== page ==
WASHINGTON (Reuters) – Republican and Democratic U.S. senators introduced legislation on Thursday to impose stiff new sanctions on Russia and combat cyber crime, the latest effort by lawmakers to punish Moscow over interference in U.S. elections and its activities in Syria and Ukraine.
FILE PHOTO: Senator Lindsey Graham (R-SC) arrives for a closed-door briefings on Syria for the U.S. Senate on Capitol Hill in Washington, U.S., April 17, 2018. REUTERS/Joshua Roberts
The bill includes restrictions on new Russian sovereign debt transactions, energy and oil projects and Russian uranium imports, and new sanctions on Russian political figures and oligarchs.
It also expresses strong support for NATO and would require that two-thirds of the Senate to vote in favor of any effort to leave the alliance.
Russian markets reacted quickly to the measure, with the rouble slumping toward two-week lows.
“The current sanctions regime has failed to deter Russia from meddling in the upcoming 2018 midterm elections,” said Republican Senator Lindsey Graham, one of the measure’s lead sponsors. Earlier this week, Graham had told reporters he planned a “sanctions bill from hell” to punish Russia.
Congress passed a Russia sanctions bill last summer but some lawmakers chafed at what they saw as President Donald Trump’s reluctance to implement it; he signed it only after Congress passed it with huge majorities.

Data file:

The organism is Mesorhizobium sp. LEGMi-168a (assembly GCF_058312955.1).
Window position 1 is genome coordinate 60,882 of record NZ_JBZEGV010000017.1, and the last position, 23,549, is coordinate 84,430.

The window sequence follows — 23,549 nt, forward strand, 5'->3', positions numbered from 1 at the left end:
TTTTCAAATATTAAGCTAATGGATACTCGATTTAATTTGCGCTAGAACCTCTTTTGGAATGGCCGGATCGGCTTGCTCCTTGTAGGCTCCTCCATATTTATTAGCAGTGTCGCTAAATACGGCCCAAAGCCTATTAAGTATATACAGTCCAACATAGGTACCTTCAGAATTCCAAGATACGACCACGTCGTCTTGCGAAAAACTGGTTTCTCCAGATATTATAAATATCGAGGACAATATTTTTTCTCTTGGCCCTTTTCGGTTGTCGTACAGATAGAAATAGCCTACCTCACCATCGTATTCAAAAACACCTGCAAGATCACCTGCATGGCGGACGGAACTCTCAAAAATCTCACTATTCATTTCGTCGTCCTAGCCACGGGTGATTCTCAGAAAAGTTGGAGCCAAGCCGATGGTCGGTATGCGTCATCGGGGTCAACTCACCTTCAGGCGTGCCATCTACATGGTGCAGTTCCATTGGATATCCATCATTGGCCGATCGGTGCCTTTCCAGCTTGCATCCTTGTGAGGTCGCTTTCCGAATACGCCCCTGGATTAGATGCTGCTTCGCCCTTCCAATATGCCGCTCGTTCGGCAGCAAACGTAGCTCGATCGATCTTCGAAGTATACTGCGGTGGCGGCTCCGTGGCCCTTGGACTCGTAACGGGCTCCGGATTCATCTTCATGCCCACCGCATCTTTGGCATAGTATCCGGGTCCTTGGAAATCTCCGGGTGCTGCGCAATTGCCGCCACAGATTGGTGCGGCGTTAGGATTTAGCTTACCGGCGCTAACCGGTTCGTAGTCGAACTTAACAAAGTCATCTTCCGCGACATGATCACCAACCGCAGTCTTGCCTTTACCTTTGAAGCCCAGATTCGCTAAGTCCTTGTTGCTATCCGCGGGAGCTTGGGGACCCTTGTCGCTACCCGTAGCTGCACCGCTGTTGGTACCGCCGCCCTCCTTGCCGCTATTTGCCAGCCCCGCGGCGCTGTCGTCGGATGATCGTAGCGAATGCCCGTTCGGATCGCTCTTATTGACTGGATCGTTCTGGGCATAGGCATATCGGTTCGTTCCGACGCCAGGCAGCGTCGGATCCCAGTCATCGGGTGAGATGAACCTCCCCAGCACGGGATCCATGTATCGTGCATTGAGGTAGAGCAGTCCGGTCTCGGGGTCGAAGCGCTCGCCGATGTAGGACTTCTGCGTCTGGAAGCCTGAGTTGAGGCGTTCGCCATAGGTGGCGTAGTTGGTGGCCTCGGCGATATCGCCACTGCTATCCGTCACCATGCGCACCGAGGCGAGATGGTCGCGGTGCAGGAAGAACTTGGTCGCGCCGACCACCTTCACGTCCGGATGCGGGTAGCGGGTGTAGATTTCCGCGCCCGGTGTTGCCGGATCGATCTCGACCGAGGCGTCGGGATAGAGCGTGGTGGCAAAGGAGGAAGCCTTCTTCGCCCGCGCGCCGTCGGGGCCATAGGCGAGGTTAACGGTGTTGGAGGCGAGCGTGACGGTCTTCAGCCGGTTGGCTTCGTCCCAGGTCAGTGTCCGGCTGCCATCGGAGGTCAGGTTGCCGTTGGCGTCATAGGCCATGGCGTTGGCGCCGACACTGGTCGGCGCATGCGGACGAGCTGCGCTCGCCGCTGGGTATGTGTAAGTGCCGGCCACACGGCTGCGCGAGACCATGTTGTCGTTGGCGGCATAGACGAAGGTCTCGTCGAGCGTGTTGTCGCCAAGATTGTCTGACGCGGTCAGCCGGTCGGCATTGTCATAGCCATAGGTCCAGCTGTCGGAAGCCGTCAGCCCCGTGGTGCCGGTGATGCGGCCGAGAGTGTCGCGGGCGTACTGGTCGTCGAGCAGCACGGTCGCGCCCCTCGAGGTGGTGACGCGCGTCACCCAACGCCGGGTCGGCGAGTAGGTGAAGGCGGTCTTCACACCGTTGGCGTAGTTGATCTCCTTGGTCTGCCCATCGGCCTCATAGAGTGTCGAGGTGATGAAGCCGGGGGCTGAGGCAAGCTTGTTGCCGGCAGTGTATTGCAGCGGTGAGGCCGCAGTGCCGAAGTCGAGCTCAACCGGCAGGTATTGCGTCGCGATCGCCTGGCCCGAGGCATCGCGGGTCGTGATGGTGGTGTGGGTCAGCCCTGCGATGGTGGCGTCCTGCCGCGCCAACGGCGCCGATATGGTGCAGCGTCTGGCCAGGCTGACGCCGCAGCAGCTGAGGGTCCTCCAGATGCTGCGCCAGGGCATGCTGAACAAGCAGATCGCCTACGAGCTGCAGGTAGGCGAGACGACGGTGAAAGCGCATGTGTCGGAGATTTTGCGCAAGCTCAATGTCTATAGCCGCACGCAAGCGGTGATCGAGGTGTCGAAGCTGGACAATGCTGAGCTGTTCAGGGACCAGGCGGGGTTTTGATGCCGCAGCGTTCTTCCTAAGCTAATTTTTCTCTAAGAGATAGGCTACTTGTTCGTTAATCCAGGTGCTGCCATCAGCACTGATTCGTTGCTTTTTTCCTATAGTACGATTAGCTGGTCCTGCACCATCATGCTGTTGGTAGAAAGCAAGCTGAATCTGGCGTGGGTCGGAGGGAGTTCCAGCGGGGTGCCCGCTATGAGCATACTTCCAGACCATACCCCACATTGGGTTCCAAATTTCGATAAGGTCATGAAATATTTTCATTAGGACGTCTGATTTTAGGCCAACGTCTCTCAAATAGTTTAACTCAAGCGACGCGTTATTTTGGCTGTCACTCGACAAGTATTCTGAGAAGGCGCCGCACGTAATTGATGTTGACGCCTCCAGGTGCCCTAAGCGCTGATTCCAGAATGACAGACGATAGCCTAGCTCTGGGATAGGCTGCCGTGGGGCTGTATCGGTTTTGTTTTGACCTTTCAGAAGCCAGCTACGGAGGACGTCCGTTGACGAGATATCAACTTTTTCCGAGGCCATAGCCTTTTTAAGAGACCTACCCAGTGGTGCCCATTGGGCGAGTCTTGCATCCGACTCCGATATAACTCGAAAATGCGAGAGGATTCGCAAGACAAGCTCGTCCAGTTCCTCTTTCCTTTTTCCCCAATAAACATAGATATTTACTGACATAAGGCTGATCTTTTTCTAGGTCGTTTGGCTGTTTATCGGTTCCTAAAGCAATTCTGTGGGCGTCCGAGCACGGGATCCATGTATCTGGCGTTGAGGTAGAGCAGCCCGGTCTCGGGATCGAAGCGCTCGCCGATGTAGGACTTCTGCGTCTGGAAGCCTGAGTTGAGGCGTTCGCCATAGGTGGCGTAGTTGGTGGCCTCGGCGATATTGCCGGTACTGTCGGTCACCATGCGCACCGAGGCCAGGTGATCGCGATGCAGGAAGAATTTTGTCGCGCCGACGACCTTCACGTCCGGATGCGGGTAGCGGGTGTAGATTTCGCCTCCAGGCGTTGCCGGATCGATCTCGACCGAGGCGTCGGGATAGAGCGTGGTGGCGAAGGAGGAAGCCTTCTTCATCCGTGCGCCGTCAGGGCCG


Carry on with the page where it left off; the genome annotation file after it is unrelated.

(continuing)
Several provisions of the measure introduced on Thursday sought to toughen that law.
Democratic Senator Bob Menendez said the administration had not fully complied with those sanctions.
“This bill is the next step in tightening the screws on the Kremlin and will bring to bear the full condemnation of the United States Congress so that Putin finally understands that the U.S. will not tolerate his behavior any longer,” Menendez said.
Republicans and Democrats united last month in repudiating Trump’s failure to publicly condemn Russian President Vladimir Putin for interfering in the 2016 U.S. elections. Still, Congress failed to pass anything before lawmakers left Washington for their weeks-long summer recess.
The latest measure’s prospects were not immediately clear.
It would have to pass both the Senate and House of Representatives and be signed by Trump to become law.
Aides to the Senate’s Republican majority leader, Mitch McConnell, referred questions about the bill to the Senate Banking Committee. A committee spokeswoman said she had no details on what measures the panel might consider.
McConnell said last month Senate committees should hold hearings on legislation to stop Russia from future election meddling.
Both the Banking and Foreign Relations Committees have since scheduled hearings relating to Russia.
Reporting by Patricia Zengerle and Doina Chiacu; additional reporting by Rick Cowan; Editing by Bernadette Baum, Susan Thomas and David Gregorio